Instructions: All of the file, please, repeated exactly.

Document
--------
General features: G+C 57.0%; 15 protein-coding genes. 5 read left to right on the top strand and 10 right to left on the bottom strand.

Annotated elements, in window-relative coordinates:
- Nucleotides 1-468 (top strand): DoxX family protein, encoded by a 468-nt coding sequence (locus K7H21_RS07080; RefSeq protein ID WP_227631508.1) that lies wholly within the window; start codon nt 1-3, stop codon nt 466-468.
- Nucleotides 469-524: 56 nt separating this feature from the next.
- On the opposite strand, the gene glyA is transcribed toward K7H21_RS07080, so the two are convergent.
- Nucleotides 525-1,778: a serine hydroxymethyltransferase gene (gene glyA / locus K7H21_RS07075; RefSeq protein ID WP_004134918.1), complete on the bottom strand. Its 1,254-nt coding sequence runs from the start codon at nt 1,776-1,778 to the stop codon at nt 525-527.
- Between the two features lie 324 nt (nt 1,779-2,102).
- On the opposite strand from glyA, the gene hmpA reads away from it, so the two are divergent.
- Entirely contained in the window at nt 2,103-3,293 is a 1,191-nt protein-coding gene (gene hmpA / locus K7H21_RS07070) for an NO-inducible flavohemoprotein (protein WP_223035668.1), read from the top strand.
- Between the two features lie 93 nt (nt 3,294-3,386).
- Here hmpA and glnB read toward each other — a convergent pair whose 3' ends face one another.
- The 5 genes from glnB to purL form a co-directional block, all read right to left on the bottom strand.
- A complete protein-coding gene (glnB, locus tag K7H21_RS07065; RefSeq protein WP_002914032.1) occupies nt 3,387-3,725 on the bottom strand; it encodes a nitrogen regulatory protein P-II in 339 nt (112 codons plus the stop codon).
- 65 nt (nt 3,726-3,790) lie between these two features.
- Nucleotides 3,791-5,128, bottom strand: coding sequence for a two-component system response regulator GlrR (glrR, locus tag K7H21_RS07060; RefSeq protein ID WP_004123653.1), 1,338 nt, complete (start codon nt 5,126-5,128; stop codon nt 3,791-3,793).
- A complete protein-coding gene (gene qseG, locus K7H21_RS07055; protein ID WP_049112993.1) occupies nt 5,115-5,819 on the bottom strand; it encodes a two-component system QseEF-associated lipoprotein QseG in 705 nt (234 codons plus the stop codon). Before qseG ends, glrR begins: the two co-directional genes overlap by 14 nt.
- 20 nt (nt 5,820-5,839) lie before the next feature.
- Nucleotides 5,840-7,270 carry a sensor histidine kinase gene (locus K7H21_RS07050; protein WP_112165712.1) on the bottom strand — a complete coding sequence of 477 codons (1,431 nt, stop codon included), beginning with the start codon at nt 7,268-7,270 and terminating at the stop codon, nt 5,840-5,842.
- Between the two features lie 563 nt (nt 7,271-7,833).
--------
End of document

General features: G+C 57.0%; 15 protein-coding genes. 5 read left to right on the top strand and 10 right to left on the bottom strand.

Annotated elements, in window-relative coordinates:
- Nucleotides 1-468 (top strand): DoxX family protein, encoded by a 468-nt coding sequence (locus K7H21_RS07080; RefSeq protein ID WP_227631508.1) that lies wholly within the window; start codon nt 1-3, stop codon nt 466-468.
- Nucleotides 469-524: 56 nt separating this feature from the next.
- On the opposite strand, the gene glyA is transcribed toward K7H21_RS07080, so the two are convergent.
- Nucleotides 525-1,778: a serine hydroxymethyltransferase gene (gene glyA / locus K7H21_RS07075; RefSeq protein ID WP_004134918.1), complete on the bottom strand. Its 1,254-nt coding sequence runs from the start codon at nt 1,776-1,778 to the stop codon at nt 525-527.
- Between the two features lie 324 nt (nt 1,779-2,102).
- On the opposite strand from glyA, the gene hmpA reads away from it, so the two are divergent.
- Entirely contained in the window at nt 2,103-3,293 is a 1,191-nt protein-coding gene (gene hmpA / locus K7H21_RS07070) for an NO-inducible flavohemoprotein (protein WP_223035668.1), read from the top strand.
- Between the two features lie 93 nt (nt 3,294-3,386).
- Here hmpA and glnB read toward each other — a convergent pair whose 3' ends face one another.
- The 5 genes from glnB to purL form a co-directional block, all read right to left on the bottom strand.
- A complete protein-coding gene (glnB, locus tag K7H21_RS07065; RefSeq protein WP_002914032.1) occupies nt 3,387-3,725 on the bottom strand; it encodes a nitrogen regulatory protein P-II in 339 nt (112 codons plus the stop codon).
- 65 nt (nt 3,726-3,790) lie between these two features.
- Nucleotides 3,791-5,128, bottom strand: coding sequence for a two-component system response regulator GlrR (glrR, locus tag K7H21_RS07060; RefSeq protein ID WP_004123653.1), 1,338 nt, complete (start codon nt 5,126-5,128; stop codon nt 3,791-3,793).
- A complete protein-coding gene (gene qseG, locus K7H21_RS07055; protein ID WP_049112993.1) occupies nt 5,115-5,819 on the bottom strand; it encodes a two-component system QseEF-associated lipoprotein QseG in 705 nt (234 codons plus the stop codon). Before qseG ends, glrR begins: the two co-directional genes overlap by 14 nt.
- 20 nt (nt 5,820-5,839) lie before the next feature.
- Nucleotides 5,840-7,270 carry a sensor histidine kinase gene (locus K7H21_RS07050; protein WP_112165712.1) on the bottom strand — a complete coding sequence of 477 codons (1,431 nt, stop codon included), beginning with the start codon at nt 7,268-7,270 and terminating at the stop codon, nt 5,840-5,842.
- Between the two features lie 563 nt (nt 7,271-7,833).